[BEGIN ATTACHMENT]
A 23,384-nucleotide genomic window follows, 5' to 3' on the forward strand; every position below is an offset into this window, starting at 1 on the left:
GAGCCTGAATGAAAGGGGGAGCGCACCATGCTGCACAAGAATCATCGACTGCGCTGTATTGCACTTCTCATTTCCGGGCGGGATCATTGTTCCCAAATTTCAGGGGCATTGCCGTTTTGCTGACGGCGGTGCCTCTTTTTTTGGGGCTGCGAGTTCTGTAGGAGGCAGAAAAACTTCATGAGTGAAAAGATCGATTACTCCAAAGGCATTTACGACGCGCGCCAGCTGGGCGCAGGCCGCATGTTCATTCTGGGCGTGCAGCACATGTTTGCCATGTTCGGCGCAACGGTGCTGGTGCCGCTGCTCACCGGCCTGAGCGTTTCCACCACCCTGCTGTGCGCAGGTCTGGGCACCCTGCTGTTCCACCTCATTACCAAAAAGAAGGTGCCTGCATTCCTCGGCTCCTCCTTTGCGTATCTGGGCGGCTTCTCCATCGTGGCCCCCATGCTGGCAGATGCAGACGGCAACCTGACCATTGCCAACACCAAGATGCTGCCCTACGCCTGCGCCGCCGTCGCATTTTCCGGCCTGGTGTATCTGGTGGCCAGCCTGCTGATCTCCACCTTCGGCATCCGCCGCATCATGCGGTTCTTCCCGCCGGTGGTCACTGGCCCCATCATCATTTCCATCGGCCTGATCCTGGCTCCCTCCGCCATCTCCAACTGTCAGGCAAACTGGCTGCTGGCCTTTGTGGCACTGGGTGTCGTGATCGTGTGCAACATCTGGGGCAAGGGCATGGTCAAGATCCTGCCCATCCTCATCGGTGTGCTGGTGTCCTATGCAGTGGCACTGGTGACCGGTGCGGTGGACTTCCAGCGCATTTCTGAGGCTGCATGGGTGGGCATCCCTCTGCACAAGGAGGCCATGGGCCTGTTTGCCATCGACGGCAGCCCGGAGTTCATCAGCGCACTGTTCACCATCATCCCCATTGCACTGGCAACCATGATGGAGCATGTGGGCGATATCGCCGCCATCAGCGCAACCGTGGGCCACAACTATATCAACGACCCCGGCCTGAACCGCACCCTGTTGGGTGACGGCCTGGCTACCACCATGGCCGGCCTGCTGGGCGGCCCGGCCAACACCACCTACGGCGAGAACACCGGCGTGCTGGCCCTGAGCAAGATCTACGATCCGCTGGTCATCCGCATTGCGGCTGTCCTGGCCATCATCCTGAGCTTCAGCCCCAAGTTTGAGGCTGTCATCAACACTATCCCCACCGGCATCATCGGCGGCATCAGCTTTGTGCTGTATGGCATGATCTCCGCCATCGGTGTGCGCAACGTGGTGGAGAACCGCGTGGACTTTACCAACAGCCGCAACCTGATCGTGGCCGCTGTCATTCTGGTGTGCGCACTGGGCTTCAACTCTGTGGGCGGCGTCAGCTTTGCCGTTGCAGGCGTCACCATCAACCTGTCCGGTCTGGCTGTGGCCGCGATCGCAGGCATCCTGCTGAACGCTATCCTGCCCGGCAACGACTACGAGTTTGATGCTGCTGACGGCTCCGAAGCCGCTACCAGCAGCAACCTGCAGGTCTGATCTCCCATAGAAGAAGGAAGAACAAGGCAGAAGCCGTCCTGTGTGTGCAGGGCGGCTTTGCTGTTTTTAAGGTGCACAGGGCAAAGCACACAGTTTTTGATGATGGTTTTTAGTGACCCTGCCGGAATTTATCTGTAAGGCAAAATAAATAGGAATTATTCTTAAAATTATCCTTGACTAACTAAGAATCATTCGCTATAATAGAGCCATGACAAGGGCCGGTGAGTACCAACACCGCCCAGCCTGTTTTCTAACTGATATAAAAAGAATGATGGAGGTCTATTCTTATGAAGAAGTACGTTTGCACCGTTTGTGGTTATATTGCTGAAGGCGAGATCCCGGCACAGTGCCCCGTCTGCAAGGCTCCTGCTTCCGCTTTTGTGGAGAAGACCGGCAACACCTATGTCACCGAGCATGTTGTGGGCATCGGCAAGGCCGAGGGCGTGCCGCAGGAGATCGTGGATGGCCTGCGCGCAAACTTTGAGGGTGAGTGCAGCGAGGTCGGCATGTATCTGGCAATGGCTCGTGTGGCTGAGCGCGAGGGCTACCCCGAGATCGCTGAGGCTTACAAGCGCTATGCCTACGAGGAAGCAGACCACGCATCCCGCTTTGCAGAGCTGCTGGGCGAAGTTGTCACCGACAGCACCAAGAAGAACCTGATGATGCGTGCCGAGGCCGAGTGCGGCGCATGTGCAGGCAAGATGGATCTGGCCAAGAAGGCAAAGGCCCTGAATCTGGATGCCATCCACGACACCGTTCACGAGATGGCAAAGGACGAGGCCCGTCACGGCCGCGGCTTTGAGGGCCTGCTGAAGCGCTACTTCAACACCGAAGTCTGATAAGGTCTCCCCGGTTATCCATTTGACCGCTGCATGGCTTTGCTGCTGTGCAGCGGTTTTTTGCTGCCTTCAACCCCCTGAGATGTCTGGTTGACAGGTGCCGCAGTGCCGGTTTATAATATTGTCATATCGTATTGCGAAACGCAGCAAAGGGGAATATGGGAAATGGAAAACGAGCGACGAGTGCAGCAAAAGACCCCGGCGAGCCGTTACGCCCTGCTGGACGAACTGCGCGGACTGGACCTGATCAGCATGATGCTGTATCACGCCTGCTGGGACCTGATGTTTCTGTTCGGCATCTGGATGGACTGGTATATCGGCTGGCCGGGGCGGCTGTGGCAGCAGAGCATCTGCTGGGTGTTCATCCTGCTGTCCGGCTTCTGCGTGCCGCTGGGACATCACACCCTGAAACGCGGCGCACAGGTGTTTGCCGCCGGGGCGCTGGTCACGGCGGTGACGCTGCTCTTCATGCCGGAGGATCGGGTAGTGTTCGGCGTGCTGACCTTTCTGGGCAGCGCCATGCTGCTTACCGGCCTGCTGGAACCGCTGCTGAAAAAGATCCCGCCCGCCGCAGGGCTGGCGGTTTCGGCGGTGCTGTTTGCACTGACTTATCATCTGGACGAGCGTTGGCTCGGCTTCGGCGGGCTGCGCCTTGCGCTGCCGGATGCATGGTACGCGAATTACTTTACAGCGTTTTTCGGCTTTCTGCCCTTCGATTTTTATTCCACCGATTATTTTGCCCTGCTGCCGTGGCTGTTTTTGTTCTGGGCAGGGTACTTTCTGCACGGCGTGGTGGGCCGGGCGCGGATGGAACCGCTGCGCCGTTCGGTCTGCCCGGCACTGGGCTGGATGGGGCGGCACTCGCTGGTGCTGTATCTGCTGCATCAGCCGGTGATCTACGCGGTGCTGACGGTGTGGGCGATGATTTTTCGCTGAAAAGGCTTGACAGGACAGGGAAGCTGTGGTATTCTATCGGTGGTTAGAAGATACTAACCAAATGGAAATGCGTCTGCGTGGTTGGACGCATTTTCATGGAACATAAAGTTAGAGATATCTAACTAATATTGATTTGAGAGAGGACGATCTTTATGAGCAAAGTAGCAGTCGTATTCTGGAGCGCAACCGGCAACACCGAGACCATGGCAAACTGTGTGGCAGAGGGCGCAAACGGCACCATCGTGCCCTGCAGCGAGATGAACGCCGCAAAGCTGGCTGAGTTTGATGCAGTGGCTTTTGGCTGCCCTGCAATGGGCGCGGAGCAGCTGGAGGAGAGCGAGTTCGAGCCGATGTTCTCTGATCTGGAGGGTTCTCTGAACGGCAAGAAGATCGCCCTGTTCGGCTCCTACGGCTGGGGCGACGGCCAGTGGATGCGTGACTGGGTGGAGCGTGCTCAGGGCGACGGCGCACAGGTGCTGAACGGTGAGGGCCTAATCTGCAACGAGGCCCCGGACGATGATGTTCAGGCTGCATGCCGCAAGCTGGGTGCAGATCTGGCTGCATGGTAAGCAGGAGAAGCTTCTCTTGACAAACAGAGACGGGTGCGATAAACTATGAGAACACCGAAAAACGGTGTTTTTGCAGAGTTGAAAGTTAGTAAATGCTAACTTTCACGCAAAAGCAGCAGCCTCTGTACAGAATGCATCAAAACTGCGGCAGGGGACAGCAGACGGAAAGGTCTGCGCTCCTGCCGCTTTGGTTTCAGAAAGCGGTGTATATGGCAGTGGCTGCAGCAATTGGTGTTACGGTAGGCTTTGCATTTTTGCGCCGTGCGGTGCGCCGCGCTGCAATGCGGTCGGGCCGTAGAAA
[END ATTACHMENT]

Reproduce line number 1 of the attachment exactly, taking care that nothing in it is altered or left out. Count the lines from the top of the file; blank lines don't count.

A 23,384-nucleotide genomic window follows, 5' to 3' on the forward strand; every position below is an offset into this window, starting at 1 on the left: